On the other hand, if you’re selling your humidifiers on your website, it’s up to you to determine how to reach them. The most obvious option is to have a survey, but not all of your customers will take it. Privacy-savvy individuals will also try their best to prevent you from knowing about them.
- Have multiple advertising strategies
Let’s pretend that you have all sorts of demographic information about most of your customers. You know about their household size, their income levels, their residence type, their average age, to name a few. You’re not sure whether to go on a generic and widespread advertising campaign or to execute a multi-faceted approach.
The answer depends on your budget and goals, but it’s always better to have more than one advertising strategies. What works on Facebook Ads probably won’t work for Twitter Ads. Utilize the demographic data you have and tailor your promotion around that. Got a sizable chunk of younger customers from a mid-scale metropolis that’s dotted with high-rise apartments? Try sharing with them your portable impeller units.
- Decide on your store format
Got your homework done and your items ready to ship? The next logical step is opening your store or listing your items, depending on the format you wish to take.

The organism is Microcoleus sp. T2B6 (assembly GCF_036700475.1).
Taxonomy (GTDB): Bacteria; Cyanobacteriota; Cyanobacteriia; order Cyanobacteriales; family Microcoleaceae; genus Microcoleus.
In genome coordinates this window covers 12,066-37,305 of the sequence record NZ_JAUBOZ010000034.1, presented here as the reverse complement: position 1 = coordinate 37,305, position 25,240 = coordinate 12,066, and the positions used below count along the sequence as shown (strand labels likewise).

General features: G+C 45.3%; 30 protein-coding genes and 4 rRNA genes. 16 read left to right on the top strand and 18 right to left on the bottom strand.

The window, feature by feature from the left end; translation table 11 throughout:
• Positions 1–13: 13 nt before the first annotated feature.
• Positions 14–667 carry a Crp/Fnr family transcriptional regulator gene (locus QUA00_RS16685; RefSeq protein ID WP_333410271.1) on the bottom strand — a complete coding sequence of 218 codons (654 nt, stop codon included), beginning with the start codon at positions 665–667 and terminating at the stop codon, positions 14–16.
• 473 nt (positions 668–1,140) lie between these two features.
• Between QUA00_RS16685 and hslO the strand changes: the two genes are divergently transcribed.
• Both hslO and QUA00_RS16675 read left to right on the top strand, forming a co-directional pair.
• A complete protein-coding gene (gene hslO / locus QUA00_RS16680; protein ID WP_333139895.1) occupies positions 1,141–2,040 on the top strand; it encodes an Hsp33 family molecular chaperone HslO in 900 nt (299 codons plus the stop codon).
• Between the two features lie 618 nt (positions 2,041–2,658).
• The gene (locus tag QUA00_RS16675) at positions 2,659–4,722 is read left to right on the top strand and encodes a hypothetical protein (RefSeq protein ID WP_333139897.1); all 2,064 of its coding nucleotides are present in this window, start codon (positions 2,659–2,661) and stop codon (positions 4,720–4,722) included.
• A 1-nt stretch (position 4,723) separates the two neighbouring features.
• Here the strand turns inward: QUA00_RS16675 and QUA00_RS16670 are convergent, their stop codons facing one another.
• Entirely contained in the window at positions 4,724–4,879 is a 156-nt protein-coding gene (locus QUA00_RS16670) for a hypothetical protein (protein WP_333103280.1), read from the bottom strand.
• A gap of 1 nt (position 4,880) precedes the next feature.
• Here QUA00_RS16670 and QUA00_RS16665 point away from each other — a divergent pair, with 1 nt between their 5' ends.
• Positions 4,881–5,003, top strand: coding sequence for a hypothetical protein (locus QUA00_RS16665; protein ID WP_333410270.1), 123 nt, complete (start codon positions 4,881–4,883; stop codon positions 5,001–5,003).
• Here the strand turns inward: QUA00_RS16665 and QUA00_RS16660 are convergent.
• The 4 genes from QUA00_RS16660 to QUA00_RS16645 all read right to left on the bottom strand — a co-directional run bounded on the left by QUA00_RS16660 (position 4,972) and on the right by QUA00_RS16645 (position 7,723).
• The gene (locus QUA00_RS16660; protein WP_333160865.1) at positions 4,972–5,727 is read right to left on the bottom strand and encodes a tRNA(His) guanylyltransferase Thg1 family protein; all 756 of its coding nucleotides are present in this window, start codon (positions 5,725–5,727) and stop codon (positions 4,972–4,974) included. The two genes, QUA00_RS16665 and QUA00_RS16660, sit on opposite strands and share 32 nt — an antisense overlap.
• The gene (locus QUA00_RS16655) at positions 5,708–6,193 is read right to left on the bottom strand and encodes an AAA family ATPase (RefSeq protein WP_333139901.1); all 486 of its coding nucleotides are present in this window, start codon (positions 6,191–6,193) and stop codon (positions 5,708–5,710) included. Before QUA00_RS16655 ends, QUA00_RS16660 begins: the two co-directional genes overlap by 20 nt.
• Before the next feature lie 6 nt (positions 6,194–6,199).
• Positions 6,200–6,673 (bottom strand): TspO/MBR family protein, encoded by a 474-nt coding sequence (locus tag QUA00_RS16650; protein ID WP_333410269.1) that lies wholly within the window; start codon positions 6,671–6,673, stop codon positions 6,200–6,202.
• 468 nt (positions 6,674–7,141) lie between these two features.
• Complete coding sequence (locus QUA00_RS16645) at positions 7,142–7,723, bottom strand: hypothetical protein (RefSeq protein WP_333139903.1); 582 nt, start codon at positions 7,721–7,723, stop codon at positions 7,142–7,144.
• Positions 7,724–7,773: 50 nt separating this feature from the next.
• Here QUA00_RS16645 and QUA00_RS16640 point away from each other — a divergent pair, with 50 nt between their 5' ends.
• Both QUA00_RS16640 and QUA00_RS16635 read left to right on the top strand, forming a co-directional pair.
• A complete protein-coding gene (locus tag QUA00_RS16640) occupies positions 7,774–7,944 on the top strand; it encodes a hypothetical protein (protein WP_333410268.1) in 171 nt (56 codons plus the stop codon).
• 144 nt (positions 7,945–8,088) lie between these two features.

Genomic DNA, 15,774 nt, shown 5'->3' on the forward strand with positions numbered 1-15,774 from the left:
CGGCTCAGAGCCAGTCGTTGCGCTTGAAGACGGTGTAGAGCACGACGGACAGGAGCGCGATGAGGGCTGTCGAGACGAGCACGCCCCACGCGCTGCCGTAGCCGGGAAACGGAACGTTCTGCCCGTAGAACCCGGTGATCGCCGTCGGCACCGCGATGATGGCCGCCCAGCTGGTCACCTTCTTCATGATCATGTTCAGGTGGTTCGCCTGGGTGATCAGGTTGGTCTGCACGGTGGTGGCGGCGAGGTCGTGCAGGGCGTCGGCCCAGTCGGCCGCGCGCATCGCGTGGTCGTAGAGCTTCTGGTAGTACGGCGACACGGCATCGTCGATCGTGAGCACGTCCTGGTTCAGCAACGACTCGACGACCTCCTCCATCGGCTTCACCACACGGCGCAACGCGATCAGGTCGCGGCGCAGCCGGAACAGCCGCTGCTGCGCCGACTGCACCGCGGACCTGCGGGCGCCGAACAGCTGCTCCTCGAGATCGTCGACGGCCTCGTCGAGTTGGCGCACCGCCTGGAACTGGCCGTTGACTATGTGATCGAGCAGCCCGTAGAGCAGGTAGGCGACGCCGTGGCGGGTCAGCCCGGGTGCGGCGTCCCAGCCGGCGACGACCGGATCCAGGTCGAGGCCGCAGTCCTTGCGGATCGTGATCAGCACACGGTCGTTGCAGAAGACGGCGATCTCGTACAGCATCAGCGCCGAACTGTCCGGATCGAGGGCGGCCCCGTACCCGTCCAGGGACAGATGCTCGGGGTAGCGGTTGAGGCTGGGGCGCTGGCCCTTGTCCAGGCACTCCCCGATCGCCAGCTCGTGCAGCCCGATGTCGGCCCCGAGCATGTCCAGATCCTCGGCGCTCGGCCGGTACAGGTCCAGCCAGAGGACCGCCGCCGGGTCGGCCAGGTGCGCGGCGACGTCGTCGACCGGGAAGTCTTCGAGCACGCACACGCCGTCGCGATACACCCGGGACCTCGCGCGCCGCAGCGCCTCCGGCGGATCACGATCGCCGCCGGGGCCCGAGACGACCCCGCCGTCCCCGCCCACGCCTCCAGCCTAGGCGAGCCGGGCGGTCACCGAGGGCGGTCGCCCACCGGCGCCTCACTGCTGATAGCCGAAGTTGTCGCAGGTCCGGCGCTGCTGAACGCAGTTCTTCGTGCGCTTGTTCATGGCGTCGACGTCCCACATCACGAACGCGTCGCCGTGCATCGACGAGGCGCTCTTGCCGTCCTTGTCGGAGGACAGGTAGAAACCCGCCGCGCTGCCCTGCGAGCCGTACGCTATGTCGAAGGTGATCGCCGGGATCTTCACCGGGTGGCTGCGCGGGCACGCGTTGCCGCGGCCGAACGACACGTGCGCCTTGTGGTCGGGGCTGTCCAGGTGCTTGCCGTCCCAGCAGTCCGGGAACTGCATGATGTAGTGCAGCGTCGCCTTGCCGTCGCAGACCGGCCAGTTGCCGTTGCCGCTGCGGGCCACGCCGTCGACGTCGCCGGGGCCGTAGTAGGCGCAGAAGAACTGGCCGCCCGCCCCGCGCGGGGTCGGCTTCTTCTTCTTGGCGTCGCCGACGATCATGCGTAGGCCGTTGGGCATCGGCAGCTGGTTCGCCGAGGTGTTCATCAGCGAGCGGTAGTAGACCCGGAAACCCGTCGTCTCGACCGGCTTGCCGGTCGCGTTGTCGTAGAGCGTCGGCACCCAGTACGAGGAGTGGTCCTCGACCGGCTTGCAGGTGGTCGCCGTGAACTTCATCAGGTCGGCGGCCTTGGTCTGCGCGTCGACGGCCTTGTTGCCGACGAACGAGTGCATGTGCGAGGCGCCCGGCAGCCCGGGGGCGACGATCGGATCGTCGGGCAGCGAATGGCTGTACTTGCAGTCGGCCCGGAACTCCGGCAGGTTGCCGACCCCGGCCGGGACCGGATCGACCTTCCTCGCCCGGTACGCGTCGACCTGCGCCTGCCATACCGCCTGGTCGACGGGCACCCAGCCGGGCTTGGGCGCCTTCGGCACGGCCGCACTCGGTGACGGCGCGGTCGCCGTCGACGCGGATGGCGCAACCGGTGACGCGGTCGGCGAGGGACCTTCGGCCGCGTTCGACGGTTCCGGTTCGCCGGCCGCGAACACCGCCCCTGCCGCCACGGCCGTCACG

Doing business in a marketplace website has its advantages, the main one being traffic. Because people already know that the site is trustworthy, they no longer have to be convinced to visit it. Your main concern should be your competition against other sellers.
On the other hand, maintaining your website gives you complete freedom on how your items are offered. And unlike marketplaces which take a cut of your sales, running your site means you get all of the profit. The downside is that you need to worry about the technical aspects of the site, versus letting the tech behemoths take care of their marketplace platforms. Check out how the sale or review of your product on other sites.
I’ve shipped my first item, now what?
After so much time spent in research and advertising, you finally sold your first humidifier for dry skin. Congratulations! Your efforts are paying off.
If you think you can now relax because customers are noticing you, think again. Most (or all, depending on the situation) of the post-sale period is a giant waiting game for you as a merchant. The ideal situation is that you won’t hear from your buyer again for a while, except for positive reviews. You’re happy, they’re happy, and business goes as usual.
Though most post-sale periods go towards the quiet route, some don’t take that road. Some will want a replacement or a refund, while some will have questions. Perhaps something broke because it fell down the stairs, or the humidifier just stopped working out of the blue. Regardless of the reason, you’ll be spending your time trying to make things right for them.
Once you get into a rhythm of market research, product selling, and customer care and retention, maintaining your reputation as a merchant will come naturally. Everything is a cycle, and if you diligently follow that cycle, your business will grow. You might not be making millions overnight, but with hard work and determination, your humidifier business is sure to expand.